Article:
“Blocking pornography just makes sense…considering that not only would it be awkward to see others viewing that type of material, but [pornography] is illegal to distribute to people under the age of 18. Since most of the students in Staples are under 18, it would be a legal and liability issue,” Link said.

Though many students and faculty agree that sexually explicit web material should be censored, opinions are more divided on the specific issue of whether or not the social networking sites such as Facebook should be blocked.

“I think it’s a good thing that Facebook is blocked,” social studies teacher Eric Mongirdas said. “Truthfully, it’s a powerful distraction from schoolwork—and a lot of students can’t be trusted with that kind of responsibility.”

Librarian Julia Roberts shares similar sentiments with Mongirdas, but also found the positive effects of blocking Facebook.

“Students come to the [Staples library] to study after school because we don’t have access to Facebook,” Roberts said. “They’re much more productive here than they might be at home.”

However, some students, such as Brandon Beller ’12, disagree with the censorship of social networking websites.

“It’s a clear–cut case of the system limiting freedom of information. [The students] should be allowed to access whatever they want so long it isn’t illegal or harming someone else,” Beller said.

However, some students have found a route around school barriers to Facebook- by using their cell phones.

So–called “smart phones,” such as the iPhone and Blackberry, can run on 3G wireless networks that are supplied by private companies, not the Staples High School network. In this instance, students who own 3G–capable phones may access many sites that are blocked on school computers.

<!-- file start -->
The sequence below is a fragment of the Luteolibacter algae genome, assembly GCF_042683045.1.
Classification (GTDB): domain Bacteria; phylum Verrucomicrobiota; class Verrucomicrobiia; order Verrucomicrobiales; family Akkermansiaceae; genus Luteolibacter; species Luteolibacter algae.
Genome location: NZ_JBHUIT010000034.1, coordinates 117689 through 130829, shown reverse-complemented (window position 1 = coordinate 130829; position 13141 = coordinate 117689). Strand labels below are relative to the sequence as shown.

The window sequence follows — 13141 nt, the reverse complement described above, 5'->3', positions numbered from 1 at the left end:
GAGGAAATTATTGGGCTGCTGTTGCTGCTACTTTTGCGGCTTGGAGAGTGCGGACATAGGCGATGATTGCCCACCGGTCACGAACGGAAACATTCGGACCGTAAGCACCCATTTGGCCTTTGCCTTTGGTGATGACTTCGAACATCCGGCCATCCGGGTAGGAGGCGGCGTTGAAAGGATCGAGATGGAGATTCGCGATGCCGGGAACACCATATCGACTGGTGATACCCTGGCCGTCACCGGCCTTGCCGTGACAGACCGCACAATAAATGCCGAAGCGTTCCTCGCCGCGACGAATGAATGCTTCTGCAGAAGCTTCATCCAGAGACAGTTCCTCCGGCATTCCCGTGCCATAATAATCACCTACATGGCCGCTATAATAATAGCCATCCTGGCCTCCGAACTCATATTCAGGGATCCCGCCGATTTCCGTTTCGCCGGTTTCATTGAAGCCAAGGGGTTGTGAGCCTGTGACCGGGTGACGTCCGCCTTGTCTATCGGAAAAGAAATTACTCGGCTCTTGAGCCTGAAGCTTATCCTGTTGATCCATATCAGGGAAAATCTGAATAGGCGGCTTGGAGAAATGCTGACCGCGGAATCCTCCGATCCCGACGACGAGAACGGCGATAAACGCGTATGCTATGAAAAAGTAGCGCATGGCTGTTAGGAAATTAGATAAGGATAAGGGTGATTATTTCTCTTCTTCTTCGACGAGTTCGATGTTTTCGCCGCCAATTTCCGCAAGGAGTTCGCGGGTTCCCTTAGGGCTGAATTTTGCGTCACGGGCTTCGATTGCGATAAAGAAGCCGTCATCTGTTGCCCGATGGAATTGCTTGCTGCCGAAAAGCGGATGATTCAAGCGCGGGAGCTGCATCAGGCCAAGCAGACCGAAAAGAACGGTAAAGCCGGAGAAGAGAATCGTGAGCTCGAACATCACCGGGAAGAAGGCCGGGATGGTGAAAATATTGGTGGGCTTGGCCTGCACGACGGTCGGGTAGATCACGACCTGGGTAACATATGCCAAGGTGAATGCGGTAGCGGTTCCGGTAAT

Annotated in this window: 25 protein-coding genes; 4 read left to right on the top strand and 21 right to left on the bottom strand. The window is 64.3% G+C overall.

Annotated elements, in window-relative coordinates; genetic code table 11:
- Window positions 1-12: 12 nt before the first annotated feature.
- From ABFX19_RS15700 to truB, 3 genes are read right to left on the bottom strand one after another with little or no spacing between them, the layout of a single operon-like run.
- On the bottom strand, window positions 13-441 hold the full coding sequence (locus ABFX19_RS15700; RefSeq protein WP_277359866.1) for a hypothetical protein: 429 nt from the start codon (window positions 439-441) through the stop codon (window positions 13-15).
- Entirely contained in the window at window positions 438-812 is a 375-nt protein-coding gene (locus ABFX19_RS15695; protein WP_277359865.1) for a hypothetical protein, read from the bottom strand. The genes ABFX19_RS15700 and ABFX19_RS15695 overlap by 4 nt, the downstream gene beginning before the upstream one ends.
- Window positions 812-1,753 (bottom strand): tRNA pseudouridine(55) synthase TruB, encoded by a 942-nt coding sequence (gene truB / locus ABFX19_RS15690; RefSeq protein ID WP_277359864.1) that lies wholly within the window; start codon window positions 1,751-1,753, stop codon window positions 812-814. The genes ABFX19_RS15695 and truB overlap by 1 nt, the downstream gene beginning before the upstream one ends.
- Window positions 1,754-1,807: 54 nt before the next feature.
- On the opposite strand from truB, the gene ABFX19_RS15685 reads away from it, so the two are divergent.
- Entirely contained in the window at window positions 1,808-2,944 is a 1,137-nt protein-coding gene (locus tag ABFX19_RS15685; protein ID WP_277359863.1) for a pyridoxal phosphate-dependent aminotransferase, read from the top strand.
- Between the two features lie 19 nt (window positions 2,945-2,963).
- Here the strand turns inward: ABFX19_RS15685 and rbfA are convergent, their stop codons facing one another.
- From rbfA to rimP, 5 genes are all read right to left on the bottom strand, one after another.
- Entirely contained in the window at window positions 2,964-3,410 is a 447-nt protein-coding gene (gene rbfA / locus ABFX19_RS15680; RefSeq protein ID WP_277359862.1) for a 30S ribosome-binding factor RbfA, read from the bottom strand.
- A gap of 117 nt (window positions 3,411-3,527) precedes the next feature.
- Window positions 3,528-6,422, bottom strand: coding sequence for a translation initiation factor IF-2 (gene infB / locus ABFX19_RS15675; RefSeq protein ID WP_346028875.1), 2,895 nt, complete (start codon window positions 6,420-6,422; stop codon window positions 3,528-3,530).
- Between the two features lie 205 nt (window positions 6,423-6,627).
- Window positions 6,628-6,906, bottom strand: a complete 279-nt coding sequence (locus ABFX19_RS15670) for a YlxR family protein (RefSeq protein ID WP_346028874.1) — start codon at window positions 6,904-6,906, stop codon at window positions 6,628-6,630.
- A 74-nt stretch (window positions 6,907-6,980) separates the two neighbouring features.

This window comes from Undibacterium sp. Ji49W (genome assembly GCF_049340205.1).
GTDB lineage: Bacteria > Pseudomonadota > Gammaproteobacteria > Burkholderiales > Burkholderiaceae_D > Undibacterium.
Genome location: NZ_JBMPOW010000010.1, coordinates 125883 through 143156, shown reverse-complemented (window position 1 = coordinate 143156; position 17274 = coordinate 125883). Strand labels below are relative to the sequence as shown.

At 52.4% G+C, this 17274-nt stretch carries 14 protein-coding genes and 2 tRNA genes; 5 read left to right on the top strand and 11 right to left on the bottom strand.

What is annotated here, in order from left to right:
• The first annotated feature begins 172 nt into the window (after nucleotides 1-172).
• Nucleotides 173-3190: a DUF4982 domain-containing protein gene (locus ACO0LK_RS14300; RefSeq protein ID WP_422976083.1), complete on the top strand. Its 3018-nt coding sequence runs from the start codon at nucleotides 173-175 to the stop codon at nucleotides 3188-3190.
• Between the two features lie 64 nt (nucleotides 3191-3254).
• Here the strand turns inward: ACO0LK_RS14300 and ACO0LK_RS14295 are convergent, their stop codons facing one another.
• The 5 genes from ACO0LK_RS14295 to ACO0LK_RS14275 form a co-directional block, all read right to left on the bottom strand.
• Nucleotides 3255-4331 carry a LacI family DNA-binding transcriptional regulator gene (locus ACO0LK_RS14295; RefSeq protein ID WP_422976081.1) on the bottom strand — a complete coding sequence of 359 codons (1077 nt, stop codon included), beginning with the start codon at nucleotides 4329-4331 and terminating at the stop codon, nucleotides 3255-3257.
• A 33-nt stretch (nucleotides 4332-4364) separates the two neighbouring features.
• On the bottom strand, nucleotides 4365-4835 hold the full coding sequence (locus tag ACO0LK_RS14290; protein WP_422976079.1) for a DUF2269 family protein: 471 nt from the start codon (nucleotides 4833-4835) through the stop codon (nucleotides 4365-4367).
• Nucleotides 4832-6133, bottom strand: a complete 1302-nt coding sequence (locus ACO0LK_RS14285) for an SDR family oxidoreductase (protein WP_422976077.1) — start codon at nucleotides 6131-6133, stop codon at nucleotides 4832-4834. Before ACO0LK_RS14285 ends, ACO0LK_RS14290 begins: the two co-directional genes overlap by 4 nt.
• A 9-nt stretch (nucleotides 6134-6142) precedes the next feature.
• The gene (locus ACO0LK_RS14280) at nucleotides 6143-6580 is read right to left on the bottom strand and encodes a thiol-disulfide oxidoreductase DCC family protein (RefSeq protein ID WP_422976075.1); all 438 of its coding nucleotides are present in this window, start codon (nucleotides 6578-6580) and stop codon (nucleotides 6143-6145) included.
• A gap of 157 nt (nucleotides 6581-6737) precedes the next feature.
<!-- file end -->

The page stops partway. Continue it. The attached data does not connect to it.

According to social studies teacher Cathy Schager, the network’s limited range of blocked content makes censorship of Facebook strategically ineffective.

“Since Facebook is blocked, but other very similar sites like Twitter are not, it offers a massively false sense of security [for the school]. It’s really a double standard: if one social networking site is censored, then logically the others should be too. [The administrators] shouldn’t just pick-and-choose which sites to block within the category of social networking,” Schager said.

Despite students not being able to use Facebook at Staples, Roberts commends the network as being more open than those of most other high schools.

“[Staples] doesn’t receive federal funding for its Internet system. Schools that do get federal money have to obey federal guidelines. One of those rules is to block YouTube, and we don’t do that. That would be ridiculous,” Roberts said.

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    Lisa ValentineApr 11, 2010 at 10:13 pm

    Here’s a helpful whitepaper on the subject of blocking social media apps on the network. it’s called “To Block or Not. Is that the question?”

    It has lots of insightful and useful information about identifying and controlling Enterprise 2.0 apps (Facebook, Twitter, Skype, etc.)